1. Parade Magazine: What, you didn't think that stream of Hummel figurine and Franklin Mint ad revenue would ever dry up? If the Turkey Sloppy Joe recipes and "I Love Being A Free Spirit" Joss Stone softball interviews weren't a sign of this publication's subterranean cultural cachet, its 10-days-late publication schedule that led to a hopeful interview with Benazir Bhutto being run more than a week after her assassination should have provided ample warning. As more newspapers die off, however, Parade's survival will be the least of paper-laden parent company Advance Publications' problems.

2. Obituaries: Primarily read by the one constituency with a shorter life expectancy than the publication it is reading, the obituary page is a newspaper's way of putting a face on its shrinking circulation numbers. It is written by an intern, a part-time writer/librarian/file clerk or the least valuable member of the full-time writing staff who loves nothing more than to misspell names of the deceased and mistakenly turn surviving children and grandchildren into incestuous married couples (as they did to my family -- twice). As with classified ads, newspapers often expect readers to pay for this privilege. As with classified ads, newspapers are a Craig Newmark away from another lost revenue stream.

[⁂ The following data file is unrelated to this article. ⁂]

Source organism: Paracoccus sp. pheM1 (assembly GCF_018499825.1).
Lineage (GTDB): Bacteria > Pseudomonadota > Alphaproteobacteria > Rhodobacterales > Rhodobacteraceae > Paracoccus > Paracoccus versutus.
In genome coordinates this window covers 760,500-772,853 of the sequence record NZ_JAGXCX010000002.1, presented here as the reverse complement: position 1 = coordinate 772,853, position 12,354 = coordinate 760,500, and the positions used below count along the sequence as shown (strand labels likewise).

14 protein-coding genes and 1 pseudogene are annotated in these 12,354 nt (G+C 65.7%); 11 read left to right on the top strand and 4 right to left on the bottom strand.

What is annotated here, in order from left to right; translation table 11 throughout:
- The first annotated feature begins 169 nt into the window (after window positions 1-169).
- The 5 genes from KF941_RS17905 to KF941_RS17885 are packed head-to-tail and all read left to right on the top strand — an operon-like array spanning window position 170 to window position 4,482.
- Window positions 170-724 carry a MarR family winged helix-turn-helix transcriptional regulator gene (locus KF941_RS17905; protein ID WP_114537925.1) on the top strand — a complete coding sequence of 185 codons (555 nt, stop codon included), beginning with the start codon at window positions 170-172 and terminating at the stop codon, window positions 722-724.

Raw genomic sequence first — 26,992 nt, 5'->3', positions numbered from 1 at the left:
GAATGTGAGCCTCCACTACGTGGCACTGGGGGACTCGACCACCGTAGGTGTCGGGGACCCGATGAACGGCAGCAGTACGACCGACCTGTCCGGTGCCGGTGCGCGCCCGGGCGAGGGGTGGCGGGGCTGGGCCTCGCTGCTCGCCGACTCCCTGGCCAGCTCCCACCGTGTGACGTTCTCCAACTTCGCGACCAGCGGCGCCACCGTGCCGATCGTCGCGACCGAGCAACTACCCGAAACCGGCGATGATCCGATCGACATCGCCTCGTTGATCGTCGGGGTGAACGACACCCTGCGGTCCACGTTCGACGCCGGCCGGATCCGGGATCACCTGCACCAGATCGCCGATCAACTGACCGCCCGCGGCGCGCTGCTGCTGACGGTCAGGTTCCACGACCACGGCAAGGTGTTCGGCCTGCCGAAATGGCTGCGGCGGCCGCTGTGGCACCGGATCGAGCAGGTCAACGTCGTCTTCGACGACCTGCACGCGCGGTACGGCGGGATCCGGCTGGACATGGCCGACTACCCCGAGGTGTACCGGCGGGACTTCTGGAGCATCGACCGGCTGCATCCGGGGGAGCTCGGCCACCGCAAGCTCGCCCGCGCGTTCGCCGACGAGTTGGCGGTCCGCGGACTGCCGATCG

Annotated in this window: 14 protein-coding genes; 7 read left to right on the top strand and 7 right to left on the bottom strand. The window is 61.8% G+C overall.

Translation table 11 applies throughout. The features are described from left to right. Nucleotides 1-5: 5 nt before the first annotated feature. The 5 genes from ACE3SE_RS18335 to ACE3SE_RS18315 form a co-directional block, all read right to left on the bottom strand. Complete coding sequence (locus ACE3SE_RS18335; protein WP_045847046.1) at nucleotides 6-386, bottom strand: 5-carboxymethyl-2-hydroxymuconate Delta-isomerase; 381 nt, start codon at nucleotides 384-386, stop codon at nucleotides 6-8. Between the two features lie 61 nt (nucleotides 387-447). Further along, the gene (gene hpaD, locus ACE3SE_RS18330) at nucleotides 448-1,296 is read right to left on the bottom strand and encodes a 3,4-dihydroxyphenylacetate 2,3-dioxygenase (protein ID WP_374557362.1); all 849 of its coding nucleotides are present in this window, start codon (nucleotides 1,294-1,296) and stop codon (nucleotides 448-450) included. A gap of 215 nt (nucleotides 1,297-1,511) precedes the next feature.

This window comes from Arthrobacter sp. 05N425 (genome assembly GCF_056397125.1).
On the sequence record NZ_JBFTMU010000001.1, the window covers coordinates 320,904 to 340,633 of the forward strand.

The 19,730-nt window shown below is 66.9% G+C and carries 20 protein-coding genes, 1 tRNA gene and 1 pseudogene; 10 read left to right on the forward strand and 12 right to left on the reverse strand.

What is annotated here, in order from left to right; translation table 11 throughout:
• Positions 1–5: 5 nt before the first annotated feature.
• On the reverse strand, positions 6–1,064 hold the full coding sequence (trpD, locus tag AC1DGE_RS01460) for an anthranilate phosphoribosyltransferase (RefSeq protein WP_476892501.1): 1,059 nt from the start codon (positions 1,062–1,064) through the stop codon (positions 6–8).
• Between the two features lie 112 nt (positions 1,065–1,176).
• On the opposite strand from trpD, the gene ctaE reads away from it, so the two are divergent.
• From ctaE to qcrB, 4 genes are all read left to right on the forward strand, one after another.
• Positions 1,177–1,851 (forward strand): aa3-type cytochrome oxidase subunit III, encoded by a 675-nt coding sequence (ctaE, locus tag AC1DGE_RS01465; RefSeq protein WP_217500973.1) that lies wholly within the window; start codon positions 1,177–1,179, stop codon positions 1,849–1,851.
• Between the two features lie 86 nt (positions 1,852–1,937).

3. The Family Circus: This comic is the "Not Me" of the newspaper industry. When everybody's pointing the finger and blaming each other for newspaper's demise, Bil Keane and his little round comic will be sneaking out the back door. The Family Circus and its ham-handed morality and desperate grasps at cultural relevance are an easy target, but it resonates with a larger group of people than you can imagine. Even Timothy Olyphant's drug dealer in the movie Go, who dreads the comic awaiting him at the bottom of the page "waiting to suck," admits he's "strangely drawn to it." Yet Keane is 86 years old, and the planned takeover of the strip by his son Jeff will do nothing more than make Family Circus another nepotistic funny pages tombstone amid Hagar the Horrible (Dik Browne to Chris Browne), B.C. (Johnny Hart to Perri Hart), Blondie (Chic Young to Dean Young) and several others. Like the newspaper itself, it's a creature comfort with value that won't be adequately articulated until it is gone.